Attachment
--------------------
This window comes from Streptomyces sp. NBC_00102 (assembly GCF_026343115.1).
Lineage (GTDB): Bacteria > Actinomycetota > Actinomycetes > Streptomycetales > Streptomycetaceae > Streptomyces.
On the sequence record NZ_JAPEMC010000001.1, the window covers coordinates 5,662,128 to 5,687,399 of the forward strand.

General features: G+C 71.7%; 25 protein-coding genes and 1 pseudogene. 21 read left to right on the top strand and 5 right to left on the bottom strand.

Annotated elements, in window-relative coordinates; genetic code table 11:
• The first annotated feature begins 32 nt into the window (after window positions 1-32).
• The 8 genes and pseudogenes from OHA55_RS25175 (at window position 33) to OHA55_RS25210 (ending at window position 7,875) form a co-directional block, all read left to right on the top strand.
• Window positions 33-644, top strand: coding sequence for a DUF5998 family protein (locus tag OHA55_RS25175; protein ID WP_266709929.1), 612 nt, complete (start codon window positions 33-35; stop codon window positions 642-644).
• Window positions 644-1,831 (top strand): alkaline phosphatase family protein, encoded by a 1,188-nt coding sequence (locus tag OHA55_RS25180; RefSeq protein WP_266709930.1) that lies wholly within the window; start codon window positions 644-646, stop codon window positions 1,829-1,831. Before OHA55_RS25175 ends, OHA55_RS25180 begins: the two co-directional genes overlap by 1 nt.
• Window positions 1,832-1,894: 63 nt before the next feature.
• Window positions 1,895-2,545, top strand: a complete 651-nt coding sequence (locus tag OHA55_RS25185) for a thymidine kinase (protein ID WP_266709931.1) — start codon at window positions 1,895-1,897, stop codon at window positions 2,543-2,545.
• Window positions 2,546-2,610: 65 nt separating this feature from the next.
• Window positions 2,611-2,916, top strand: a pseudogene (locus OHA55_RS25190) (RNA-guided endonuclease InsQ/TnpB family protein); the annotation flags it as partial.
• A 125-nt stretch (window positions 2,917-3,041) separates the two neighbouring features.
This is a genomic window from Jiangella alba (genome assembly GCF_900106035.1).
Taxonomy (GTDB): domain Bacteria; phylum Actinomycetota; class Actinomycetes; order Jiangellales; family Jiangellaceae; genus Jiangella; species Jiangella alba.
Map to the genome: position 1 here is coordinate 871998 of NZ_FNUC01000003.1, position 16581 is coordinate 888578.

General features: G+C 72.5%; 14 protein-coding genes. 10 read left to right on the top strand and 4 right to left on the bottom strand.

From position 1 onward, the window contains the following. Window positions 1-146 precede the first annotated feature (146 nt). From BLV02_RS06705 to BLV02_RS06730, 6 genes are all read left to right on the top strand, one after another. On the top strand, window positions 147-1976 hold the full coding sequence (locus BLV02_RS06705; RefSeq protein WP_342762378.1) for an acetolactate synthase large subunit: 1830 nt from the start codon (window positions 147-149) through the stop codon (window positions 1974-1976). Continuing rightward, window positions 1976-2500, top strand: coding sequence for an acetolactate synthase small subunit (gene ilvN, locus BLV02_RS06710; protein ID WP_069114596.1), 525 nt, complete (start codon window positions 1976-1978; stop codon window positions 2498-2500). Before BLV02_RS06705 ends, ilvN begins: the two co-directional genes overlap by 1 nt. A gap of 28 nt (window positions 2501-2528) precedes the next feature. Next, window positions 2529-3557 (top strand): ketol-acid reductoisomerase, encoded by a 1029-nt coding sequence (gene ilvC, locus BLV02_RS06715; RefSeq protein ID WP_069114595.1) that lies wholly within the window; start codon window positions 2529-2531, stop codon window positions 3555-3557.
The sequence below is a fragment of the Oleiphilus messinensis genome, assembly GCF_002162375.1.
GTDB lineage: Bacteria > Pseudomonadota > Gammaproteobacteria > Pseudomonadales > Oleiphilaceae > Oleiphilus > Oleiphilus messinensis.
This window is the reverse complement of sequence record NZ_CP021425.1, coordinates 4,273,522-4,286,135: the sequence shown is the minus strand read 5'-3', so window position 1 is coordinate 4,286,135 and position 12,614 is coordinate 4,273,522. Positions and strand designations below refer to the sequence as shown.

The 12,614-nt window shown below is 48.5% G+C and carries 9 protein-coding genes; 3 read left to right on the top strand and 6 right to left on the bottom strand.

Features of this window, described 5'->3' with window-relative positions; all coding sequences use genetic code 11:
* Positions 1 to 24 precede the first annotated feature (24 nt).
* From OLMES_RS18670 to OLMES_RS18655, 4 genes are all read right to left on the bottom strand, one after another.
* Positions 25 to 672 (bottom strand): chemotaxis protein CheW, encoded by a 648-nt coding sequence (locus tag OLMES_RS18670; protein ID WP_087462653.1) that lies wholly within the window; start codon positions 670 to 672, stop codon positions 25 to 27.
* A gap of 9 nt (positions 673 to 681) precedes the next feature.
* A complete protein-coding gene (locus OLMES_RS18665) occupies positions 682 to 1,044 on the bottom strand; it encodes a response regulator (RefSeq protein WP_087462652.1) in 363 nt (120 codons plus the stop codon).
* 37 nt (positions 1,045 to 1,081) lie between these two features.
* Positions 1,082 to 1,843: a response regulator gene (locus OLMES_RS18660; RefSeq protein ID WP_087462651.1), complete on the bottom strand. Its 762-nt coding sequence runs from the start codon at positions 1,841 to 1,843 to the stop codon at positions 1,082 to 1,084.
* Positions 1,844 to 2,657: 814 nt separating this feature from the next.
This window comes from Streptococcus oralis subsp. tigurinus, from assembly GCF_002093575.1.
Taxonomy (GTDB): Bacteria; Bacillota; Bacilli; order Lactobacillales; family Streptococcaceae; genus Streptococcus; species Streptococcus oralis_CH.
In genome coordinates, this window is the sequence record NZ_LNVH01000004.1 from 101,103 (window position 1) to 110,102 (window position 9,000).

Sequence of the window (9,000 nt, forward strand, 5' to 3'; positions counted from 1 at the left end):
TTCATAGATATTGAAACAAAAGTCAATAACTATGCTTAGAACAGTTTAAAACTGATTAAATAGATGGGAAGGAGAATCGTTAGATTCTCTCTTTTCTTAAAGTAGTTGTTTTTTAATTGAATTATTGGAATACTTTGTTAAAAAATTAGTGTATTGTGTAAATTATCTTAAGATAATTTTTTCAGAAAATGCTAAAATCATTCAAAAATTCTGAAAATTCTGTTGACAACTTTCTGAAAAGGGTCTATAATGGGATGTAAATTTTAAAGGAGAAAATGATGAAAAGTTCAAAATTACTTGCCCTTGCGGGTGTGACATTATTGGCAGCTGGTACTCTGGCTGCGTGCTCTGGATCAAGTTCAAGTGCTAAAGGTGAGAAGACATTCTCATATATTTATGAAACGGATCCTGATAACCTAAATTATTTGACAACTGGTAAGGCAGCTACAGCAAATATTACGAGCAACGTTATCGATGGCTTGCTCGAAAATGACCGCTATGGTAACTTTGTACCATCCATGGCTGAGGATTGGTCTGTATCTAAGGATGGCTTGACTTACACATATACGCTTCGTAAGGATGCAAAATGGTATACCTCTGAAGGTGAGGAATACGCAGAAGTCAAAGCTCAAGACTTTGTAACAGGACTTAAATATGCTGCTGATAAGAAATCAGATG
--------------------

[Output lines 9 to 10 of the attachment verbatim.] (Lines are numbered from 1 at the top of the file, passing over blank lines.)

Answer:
• Window positions 644-1,831 (top strand): alkaline phosphatase family protein, encoded by a 1,188-nt coding sequence (locus tag OHA55_RS25180; RefSeq protein WP_266709930.1) that lies wholly within the window; start codon window positions 644-646, stop codon window positions 1,829-1,831. Before OHA55_RS25175 ends, OHA55_RS25180 begins: the two co-directional genes overlap by 1 nt.
• Window positions 1,832-1,894: 63 nt before the next feature.